ISTANBUL: The fate of Turkey’s latest bid to forge peace with Kurdish rebels spearheaded by Prime Minister Recep Tayyip Erdogan has the potential to make him Turkey’s Abraham Lincoln or ruin his reputation, observers say.
Jailed Kurdish leader Abdullah Ocalan called Thursday for a cease-fire after almost three decades of an armed campaign for self-rule by his outlawed Kurdistan Workers’ Party (PKK).
The announcement came after Erdogan – despite the risk of a strong political backlash – tasked Turkey’s spy agency with negotiating with Ocalan to end a conflict that has claimed 45,000 lives since 1984.
“I am ready to drink poison if it comes to that,” the 59-year-old Erdogan has often said, “even if it costs me my career.”
A solution to Turkey’s ingrained Kurdish problem could etch Erdogan’s name in history, in much the same way the abolition of slavery enshrined President Lincoln’s memory for Americans a century ago, wrote Murat Yetkin, editor-in-chief of the Hurriyet Daily News.
“If he can do this and convince people that a political solution to Kurdish problem is on track and the conflict is over, yes, there is a chance that Erdogan can be the Lincoln of Turkey,” he wrote in February.
Erdogan, who is Turkey’s longest serving prime minister after more than 10 years in power, launched the peace talks in the wake of an upsurge in attacks by Kurdish militants on the country’s security forces last year.
“Motivated by an ideological point of view, Erdogan believes he can manage the process through one big common point: Islam,” Nihat Ali Ozcan, an academic from Ankara’s private TOBB University told AFP.
Since coming to power in 2002 as leader of the Islamic-rooted Justice and Development Party (AKP), Erdogan has introduced a series of reforms for the Kurdish minority including language rights, although many in the community believe it is too little too late.
Analysts say a solution to the conflict is a “necessity” in the wake of the Arab Spring revolts against autocratic governments in neighboring countries, highlighting the autonomy enjoyed by Kurds in northern Iraq and a push by the community in Syria for more rights.
Both Ocalan, who is serving a life sentence for treason in an island prison, and Erdogan have staked their political futures on the outcome of the peace process.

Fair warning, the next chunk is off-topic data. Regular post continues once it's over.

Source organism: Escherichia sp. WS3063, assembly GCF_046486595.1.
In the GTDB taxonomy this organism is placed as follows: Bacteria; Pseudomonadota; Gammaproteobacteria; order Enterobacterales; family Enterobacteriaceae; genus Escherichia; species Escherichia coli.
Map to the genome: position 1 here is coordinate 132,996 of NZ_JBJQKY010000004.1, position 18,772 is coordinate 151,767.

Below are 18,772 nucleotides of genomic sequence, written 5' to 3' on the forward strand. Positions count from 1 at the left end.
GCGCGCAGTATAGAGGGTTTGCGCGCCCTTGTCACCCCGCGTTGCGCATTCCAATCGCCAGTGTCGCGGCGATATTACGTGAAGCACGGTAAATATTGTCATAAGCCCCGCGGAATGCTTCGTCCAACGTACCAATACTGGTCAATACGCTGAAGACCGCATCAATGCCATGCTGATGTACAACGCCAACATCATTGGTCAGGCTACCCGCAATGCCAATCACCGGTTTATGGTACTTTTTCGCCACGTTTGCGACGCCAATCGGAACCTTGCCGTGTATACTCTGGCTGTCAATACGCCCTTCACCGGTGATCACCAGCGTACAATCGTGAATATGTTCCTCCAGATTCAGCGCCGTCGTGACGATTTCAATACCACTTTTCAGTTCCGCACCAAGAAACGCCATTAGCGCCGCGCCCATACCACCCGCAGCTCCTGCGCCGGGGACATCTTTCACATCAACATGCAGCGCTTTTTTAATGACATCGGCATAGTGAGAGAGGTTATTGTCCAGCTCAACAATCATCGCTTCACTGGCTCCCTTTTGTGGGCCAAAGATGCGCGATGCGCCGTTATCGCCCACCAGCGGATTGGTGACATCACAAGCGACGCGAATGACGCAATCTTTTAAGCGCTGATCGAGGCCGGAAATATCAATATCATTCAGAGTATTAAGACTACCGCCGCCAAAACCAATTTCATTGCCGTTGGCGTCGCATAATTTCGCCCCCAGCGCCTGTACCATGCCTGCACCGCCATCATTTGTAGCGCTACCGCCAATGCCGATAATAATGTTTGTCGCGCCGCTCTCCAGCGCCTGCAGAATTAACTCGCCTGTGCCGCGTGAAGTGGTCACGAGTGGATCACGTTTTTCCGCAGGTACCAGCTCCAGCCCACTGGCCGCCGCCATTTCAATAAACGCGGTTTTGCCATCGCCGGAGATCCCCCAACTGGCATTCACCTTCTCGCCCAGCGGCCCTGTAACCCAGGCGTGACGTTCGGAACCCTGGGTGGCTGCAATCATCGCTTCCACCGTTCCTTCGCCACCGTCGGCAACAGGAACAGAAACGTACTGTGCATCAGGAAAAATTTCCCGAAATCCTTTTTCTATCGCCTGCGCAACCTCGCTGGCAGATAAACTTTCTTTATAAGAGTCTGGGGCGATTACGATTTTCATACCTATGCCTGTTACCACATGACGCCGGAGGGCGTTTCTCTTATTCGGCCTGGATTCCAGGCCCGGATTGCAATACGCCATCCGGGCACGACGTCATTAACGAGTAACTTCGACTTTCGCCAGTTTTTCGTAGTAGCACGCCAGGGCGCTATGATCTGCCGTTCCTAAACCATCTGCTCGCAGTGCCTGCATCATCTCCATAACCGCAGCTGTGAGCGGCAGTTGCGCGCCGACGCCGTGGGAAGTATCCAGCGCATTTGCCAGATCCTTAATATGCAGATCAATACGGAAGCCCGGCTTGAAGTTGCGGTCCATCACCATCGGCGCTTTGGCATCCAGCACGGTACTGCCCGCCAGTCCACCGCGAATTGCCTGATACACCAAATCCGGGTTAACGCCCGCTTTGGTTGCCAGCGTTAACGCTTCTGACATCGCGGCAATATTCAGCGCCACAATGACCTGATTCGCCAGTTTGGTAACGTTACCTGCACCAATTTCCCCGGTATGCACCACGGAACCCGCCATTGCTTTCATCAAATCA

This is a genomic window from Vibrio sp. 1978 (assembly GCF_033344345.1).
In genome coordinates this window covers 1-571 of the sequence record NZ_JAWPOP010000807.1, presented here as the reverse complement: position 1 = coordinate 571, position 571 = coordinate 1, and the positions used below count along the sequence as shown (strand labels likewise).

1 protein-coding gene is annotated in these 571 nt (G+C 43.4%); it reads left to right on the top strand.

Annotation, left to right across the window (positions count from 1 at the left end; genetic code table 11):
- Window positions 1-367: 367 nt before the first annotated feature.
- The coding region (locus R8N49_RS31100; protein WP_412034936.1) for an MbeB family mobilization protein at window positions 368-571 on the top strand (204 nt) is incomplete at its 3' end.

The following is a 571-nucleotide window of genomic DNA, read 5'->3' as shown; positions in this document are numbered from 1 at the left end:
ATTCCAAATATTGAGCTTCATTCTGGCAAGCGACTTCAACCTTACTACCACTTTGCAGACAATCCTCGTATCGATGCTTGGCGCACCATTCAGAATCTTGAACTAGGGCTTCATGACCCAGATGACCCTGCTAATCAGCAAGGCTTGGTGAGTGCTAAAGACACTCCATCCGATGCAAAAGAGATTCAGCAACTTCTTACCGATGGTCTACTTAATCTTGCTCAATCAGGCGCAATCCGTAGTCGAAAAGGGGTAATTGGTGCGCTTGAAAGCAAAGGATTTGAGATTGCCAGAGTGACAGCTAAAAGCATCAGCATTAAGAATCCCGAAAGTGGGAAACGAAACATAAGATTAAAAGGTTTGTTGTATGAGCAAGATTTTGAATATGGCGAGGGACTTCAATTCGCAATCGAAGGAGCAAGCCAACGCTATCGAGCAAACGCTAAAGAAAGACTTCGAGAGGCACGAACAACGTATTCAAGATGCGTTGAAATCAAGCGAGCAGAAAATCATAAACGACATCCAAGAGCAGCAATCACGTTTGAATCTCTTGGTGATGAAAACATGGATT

“If Erdogan fails to lead this process, there is also a very good chance he will be remembered as Turkey’s Gorbachev instead,” referring to Soviet leader Mikhail Gorbachev whose political and economic reforms led to the breakup of the Soviet Union.
Some believe Erdogan is motivated by altruism to make amends with Kurds after so many years of bloodshed, while others say he is trying to become a “legend” by solving the almost unsolvable.
“By pledging to drink poison he made it clear that he is playing to make history,” Abdulkadir Selvi, Ankara representative for the Islamic-leaning Yeni Safak daily wrote Tuesday. “Now he is walking to his destiny.”
Despite the memory of many failed peace attempts, Kurds are “hopeful that Ankara’s intentions are this time not just skin-deep,” Oguz Ender Birinci, political editor of pro-Kurdish Ozgur Gundem daily, told AFP.
“If all this is being done with petty calculations, election benefits or the presidency, it won’t move an inch,” Birinci added.
If the peace process succeeds, Erdogan may win the backing of pro-Kurdish lawmakers for a planned new constitution, which could pave the way for him to assume a powerful presidency with executive powers.
But if Ankara fails to make any concessions to the Kurds if there is a cease-fire and a withdrawal of armed fighters, there could be a backlash.
“If Ankara fails to deliver on expectations, the PKK will have to send stronger messages to warn it,” Ozcan, warning of the risk of new attacks.
The stakes for Ocalan appear equally high, with speculation he could be released and make a return to politics.
A permanent solution might still take years, but analysts said it would strengthen Turkey’s bid to become an “influential democracy” in the region.
“The plans are so promising they could determine the future of Turkey and the Middle East,” Birinci said. “This should not be sacrificed for political ends.”